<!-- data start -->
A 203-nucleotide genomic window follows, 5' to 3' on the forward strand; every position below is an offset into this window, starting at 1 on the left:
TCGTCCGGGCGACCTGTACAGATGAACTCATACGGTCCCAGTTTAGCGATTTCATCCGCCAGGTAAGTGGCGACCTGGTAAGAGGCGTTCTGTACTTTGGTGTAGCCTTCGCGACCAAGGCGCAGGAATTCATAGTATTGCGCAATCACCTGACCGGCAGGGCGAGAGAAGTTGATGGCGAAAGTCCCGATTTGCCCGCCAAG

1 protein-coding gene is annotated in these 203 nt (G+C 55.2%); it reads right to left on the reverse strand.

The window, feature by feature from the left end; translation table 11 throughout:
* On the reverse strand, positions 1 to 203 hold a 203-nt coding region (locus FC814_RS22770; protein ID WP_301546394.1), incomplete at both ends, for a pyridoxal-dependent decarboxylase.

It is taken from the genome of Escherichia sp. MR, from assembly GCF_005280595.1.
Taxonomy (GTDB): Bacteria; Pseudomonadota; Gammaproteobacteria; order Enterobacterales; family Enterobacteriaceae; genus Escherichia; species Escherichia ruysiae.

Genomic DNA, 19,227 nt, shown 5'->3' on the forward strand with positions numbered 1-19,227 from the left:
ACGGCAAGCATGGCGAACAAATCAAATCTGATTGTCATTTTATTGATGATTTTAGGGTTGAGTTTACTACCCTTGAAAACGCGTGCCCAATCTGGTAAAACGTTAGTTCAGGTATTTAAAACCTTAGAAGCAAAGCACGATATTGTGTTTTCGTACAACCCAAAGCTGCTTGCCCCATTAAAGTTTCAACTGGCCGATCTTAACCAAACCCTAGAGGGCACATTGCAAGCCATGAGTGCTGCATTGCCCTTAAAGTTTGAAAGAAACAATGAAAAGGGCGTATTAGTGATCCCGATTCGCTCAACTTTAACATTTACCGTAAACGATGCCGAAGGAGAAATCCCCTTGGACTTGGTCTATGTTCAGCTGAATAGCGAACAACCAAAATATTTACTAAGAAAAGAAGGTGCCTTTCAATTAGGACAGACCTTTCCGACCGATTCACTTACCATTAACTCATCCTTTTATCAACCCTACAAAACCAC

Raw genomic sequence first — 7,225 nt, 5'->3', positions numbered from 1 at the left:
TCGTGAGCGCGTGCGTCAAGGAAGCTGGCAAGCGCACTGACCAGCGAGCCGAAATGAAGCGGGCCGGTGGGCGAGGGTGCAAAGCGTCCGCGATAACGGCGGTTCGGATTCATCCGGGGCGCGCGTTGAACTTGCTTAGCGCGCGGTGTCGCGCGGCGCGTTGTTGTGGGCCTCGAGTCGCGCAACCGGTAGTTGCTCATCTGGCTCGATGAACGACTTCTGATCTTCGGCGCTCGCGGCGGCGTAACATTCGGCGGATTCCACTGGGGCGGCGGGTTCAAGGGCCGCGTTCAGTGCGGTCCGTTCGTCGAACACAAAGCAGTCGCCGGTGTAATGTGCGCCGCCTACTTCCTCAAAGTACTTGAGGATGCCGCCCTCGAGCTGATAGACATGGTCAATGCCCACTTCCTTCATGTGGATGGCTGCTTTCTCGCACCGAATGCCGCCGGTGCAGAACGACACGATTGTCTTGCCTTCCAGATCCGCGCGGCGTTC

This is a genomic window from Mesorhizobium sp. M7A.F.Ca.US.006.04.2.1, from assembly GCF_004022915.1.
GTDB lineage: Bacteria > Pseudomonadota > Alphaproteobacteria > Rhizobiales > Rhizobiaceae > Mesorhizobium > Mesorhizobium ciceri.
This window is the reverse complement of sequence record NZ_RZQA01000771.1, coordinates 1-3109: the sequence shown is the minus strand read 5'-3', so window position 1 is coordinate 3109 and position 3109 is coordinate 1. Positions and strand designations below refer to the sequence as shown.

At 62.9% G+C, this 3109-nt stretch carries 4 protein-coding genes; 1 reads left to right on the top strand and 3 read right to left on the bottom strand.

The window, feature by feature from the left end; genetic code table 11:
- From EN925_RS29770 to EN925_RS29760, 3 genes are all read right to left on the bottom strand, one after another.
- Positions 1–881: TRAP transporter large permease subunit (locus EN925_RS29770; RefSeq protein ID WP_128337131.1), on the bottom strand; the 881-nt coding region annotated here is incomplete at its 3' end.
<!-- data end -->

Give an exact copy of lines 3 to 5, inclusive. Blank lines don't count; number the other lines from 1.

1 protein-coding gene is annotated in these 203 nt (G+C 55.2%); it reads right to left on the reverse strand.

The window, feature by feature from the left end; translation table 11 throughout:
* On the reverse strand, positions 1 to 203 hold a 203-nt coding region (locus FC814_RS22770; protein ID WP_301546394.1), incomplete at both ends, for a pyridoxal-dependent decarboxylase.